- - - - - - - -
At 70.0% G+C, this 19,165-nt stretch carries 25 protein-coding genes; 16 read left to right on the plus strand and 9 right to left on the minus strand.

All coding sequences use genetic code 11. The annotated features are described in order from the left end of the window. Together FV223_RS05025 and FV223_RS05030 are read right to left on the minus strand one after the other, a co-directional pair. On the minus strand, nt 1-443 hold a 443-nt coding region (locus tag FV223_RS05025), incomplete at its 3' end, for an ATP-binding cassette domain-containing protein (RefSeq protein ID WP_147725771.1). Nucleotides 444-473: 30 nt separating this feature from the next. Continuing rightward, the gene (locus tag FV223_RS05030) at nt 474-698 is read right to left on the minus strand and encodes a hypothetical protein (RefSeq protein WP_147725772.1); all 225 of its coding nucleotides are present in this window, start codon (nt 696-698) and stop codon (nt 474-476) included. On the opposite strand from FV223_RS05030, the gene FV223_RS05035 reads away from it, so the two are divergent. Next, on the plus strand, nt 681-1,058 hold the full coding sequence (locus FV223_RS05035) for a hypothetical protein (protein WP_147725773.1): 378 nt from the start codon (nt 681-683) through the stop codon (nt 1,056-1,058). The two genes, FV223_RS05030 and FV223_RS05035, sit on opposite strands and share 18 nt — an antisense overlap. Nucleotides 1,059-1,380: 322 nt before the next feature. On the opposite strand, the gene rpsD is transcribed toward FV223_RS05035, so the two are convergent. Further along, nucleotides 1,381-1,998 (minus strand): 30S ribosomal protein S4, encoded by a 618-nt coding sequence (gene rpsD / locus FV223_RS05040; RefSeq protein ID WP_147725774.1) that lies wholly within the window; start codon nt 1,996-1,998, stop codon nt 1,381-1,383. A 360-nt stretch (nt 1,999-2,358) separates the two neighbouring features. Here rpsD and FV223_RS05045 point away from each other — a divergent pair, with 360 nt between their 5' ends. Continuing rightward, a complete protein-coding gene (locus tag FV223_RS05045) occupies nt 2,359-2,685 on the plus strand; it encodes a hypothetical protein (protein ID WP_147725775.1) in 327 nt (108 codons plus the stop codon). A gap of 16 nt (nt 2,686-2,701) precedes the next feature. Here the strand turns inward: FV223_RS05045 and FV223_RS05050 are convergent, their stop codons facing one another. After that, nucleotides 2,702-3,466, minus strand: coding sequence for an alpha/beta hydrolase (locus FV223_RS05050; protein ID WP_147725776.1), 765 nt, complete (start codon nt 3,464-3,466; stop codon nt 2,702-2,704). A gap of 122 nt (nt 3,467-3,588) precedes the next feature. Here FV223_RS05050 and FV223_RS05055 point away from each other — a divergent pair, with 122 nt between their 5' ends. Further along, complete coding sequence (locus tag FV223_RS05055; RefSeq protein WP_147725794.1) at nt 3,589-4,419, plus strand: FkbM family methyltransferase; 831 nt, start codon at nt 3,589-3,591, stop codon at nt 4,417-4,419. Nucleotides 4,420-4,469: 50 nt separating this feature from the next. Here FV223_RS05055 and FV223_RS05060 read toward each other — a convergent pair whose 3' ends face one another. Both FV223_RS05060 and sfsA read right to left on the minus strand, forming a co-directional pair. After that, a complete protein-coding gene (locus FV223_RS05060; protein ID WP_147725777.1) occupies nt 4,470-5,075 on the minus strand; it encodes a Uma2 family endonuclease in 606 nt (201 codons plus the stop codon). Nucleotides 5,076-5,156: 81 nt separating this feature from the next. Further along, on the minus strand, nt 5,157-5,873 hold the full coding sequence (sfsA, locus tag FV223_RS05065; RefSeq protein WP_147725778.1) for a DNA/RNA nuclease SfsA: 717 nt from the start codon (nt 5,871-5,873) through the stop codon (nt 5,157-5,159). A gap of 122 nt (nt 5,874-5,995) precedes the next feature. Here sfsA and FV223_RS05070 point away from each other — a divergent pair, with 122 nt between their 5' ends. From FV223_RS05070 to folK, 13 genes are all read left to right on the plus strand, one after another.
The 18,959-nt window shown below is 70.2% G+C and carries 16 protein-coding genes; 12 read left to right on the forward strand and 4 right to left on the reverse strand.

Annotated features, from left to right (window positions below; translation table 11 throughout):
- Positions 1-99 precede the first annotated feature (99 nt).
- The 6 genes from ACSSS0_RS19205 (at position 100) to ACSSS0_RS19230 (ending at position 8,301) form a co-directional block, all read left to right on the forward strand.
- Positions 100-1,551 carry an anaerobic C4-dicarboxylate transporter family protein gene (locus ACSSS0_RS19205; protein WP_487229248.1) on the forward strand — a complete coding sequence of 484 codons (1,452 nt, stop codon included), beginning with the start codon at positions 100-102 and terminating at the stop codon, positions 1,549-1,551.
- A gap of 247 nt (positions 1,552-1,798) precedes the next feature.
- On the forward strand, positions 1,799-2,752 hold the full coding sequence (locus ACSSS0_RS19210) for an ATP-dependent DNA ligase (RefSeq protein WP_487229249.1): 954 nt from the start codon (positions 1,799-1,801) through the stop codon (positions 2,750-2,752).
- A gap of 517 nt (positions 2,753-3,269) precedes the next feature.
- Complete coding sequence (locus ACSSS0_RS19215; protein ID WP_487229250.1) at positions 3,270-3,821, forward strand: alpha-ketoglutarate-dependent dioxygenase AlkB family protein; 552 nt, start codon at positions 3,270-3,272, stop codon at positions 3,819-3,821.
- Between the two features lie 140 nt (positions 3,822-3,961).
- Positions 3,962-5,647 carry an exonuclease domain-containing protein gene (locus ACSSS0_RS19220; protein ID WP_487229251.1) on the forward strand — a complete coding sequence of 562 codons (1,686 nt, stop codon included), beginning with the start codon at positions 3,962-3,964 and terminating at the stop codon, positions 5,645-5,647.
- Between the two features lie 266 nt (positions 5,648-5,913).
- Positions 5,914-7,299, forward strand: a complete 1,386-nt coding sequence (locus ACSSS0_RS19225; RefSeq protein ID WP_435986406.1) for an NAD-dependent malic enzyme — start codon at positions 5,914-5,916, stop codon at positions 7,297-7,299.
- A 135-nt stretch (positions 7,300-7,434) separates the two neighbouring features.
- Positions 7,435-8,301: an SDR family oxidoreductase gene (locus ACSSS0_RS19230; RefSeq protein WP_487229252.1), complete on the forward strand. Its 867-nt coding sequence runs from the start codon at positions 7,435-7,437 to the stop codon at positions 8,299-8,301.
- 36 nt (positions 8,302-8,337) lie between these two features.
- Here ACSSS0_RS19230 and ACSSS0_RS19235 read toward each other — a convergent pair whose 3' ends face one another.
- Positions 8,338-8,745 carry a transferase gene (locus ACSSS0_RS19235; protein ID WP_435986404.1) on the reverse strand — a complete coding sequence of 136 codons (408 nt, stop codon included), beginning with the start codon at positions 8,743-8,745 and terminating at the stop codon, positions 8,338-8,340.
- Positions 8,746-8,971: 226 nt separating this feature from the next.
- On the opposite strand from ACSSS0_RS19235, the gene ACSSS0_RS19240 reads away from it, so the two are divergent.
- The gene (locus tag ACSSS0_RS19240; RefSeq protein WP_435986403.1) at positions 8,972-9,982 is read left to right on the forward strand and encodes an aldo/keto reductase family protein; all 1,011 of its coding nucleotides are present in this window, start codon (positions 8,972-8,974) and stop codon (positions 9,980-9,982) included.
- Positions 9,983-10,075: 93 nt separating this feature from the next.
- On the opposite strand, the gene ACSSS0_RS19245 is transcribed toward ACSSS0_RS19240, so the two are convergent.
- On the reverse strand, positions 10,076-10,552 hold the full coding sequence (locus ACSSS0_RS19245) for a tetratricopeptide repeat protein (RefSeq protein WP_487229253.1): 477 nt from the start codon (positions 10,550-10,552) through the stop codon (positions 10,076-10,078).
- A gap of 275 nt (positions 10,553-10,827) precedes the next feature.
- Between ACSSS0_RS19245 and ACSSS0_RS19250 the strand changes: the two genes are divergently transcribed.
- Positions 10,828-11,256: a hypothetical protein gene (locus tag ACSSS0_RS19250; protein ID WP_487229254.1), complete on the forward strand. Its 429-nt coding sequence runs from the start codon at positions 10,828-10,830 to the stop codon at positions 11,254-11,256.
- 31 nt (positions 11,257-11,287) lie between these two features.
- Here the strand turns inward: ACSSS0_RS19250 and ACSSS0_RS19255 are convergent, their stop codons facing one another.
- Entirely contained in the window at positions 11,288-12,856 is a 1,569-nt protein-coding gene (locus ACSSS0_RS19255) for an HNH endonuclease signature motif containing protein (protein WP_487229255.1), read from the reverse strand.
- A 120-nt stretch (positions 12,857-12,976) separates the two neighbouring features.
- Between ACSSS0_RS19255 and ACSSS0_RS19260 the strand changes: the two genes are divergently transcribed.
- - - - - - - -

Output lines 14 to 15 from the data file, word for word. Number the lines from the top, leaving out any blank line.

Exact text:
- Between the two features lie 266 nt (positions 5,648-5,913).
- Positions 5,914-7,299, forward strand: a complete 1,386-nt coding sequence (locus ACSSS0_RS19225; RefSeq protein ID WP_435986406.1) for an NAD-dependent malic enzyme — start codon at positions 5,914-5,916, stop codon at positions 7,297-7,299.